Latin America’s Top 5 Crime Fighters
By Jesse Newman, Marketing —
Drug cartels and human trafficking have had a detrimental effect on society. Crimes that we see on television such as these can be shocking, and they aren’t even the tip of the iceberg. Fortunately, there are people courageous enough to take a stand. A movement towards truthfulness and honor is taking place in Latin America, and Americas Quarterly magazine has identified a few of its leaders.
A new group of motivated activists have risked a great deal to stand up for what is right. Their influence spans from investigations to the courtroom. Americas Quarterly has deemed them the top five corruption busters. So who is making a difference in Latin America?
The Corruption Busters
Sergio Moro is a Brazilian judge whose ruling put an end to a graft scheme that had stolen more than $3 billion from an oil firm run by the government. The culprits behind the crime are what made this ruling so impactful. Famous leaders in office and political parties were padding their pockets with this dirty money.
Ivan Velasquez is a Colombian attorney who leads the prosecution of the highest profile corruption cases in the country. He is also the head of an international commission against corruption in government. “Fear is not present in my analysis . . . I don’t think about the risk,” says Velasquez.
Thelma Aldana is an attorney from Guatemala who played a big role in the prosecution of Otto Perez Molina, the president of Guatemala. Molina
was forced to resign from his position and then was imprisoned as a result of Aldana’s efforts.
Jose Ugaz is a jurist from Peru who has headed a number of different corruption investigations of people in power. Notably, he led an investigation of Alberto Fujimori, the former president of Peru. Ugaz has a reputation of making sure that criminals get the appropriate sentence for the crimes they commit.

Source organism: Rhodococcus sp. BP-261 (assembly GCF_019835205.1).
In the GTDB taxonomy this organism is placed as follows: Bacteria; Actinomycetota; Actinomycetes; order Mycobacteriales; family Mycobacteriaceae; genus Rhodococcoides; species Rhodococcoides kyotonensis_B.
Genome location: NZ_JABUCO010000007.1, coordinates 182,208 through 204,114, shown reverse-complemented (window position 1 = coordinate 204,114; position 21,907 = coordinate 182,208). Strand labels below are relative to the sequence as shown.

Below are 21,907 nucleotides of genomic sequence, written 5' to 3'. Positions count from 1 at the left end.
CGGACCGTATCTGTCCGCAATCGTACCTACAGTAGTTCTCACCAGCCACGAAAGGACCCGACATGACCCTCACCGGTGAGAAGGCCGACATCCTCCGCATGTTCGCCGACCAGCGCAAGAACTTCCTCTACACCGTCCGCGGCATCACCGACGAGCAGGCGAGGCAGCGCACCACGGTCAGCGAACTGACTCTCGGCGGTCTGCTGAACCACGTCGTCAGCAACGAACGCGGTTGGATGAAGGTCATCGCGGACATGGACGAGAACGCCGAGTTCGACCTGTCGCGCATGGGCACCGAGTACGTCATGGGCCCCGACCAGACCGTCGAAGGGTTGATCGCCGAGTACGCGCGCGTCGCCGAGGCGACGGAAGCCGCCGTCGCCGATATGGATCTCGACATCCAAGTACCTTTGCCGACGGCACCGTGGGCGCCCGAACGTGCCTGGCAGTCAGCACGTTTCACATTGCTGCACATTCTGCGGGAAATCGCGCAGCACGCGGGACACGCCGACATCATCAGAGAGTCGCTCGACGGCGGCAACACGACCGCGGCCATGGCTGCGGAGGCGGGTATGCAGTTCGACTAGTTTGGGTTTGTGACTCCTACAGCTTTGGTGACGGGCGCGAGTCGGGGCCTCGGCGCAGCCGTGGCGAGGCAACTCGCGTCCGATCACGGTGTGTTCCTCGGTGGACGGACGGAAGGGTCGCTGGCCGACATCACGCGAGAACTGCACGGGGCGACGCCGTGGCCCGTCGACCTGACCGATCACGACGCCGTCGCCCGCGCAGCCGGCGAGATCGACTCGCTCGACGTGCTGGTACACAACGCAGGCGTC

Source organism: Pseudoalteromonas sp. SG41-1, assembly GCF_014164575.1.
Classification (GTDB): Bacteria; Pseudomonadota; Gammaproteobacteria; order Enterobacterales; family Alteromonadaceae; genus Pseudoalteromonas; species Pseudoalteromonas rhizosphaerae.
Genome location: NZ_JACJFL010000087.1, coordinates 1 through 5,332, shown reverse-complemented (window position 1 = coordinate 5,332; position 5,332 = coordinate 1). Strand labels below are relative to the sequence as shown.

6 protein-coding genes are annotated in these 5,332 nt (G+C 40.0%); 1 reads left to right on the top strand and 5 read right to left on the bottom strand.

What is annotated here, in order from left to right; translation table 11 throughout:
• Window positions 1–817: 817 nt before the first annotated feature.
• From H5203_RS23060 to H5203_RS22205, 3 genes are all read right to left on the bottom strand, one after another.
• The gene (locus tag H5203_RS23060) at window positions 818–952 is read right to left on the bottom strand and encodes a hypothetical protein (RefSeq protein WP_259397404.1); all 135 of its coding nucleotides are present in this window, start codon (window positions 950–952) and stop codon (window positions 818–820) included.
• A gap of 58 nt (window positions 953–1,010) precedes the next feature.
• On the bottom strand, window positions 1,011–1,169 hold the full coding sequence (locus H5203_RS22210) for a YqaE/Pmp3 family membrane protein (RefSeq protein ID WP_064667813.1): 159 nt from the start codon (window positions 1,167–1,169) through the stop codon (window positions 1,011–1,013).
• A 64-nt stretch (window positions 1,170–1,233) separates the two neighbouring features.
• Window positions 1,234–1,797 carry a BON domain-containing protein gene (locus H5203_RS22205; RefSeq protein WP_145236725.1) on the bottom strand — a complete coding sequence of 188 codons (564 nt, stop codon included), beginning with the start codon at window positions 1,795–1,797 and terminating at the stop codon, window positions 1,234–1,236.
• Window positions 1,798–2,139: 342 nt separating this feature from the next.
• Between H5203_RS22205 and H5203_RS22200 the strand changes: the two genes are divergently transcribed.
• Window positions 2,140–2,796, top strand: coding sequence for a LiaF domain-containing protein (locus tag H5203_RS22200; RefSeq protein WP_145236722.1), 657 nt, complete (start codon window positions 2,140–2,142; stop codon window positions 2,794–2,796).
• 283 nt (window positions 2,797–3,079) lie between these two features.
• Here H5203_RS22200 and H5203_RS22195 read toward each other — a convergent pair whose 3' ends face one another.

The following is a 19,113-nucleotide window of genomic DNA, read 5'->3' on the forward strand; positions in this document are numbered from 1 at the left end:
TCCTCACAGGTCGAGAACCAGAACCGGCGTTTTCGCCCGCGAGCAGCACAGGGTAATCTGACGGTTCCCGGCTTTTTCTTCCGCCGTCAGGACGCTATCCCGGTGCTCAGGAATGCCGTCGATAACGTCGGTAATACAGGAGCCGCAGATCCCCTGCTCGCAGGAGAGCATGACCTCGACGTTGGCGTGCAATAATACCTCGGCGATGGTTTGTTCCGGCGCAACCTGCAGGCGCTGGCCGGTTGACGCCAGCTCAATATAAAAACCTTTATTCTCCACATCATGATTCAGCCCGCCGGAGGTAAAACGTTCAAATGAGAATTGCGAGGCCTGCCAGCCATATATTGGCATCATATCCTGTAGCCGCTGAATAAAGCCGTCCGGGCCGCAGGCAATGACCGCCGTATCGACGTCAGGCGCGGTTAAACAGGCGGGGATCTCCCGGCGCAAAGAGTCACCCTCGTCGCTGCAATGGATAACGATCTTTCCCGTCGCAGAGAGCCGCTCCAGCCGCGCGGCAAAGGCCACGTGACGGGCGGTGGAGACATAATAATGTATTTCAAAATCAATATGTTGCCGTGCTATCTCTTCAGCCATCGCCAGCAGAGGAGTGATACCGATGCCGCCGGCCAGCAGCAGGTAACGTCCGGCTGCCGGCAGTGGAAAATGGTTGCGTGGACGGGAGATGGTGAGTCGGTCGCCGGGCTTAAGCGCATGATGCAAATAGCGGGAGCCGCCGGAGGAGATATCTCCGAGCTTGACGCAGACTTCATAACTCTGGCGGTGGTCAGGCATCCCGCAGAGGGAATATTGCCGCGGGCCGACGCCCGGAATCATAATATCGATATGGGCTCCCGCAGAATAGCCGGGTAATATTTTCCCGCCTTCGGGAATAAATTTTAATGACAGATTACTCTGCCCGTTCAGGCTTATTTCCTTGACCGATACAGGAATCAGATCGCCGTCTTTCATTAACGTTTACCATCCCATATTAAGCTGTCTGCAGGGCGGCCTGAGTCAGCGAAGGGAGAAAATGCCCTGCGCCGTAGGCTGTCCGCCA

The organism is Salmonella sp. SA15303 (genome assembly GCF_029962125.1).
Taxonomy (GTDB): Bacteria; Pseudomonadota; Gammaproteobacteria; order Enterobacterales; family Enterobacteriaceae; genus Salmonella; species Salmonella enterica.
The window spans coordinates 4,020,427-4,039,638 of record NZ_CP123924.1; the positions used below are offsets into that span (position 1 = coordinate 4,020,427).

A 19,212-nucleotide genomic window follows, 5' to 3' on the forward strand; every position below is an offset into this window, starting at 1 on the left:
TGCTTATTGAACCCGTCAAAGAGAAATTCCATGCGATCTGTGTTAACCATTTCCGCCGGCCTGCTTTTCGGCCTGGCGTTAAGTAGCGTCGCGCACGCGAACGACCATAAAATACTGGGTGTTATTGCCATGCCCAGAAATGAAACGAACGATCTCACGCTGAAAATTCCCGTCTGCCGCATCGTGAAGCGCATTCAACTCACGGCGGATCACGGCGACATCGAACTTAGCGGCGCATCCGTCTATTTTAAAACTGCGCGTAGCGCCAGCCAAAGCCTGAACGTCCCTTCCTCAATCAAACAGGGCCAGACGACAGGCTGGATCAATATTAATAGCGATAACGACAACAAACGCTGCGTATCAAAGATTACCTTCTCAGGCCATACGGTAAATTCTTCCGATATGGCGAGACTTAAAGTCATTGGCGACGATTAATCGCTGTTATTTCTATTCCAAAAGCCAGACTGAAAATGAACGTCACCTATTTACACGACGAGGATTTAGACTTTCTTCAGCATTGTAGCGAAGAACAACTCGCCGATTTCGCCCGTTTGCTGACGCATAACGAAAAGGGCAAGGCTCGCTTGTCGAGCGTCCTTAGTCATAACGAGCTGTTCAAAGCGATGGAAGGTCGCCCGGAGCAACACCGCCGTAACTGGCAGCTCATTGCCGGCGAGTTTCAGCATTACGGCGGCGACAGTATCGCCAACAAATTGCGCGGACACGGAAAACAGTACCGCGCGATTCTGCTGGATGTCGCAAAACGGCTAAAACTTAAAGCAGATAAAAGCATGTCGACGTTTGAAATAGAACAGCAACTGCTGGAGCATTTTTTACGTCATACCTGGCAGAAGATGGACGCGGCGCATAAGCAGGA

Viridiana Rios is a Mexican activist who took part in a group known as “Mexico como vamos.” This group helped make it possible for Congress in Mexico to pass a disruptive anti-corruption law in an effort to reduce corruption in the public sector.
Methods of Attack
The one thing that all of these individuals have in common is their desire to attack corruption and protect the citizens of their countries. While their intentions are noble, there are numerous threats and pressures that hinder their ability to accomplish their goals. The cost of identifying corruption is high. It is not possible to polygraph every government official on a regular basis. EyeDetect offers the solution. As this movement away from corruption continues to gain momentum in these countries, there will be a need for technology that can push the limits and create real results. EyeDetect is the answer to speeding up this movement and has the potential to change society.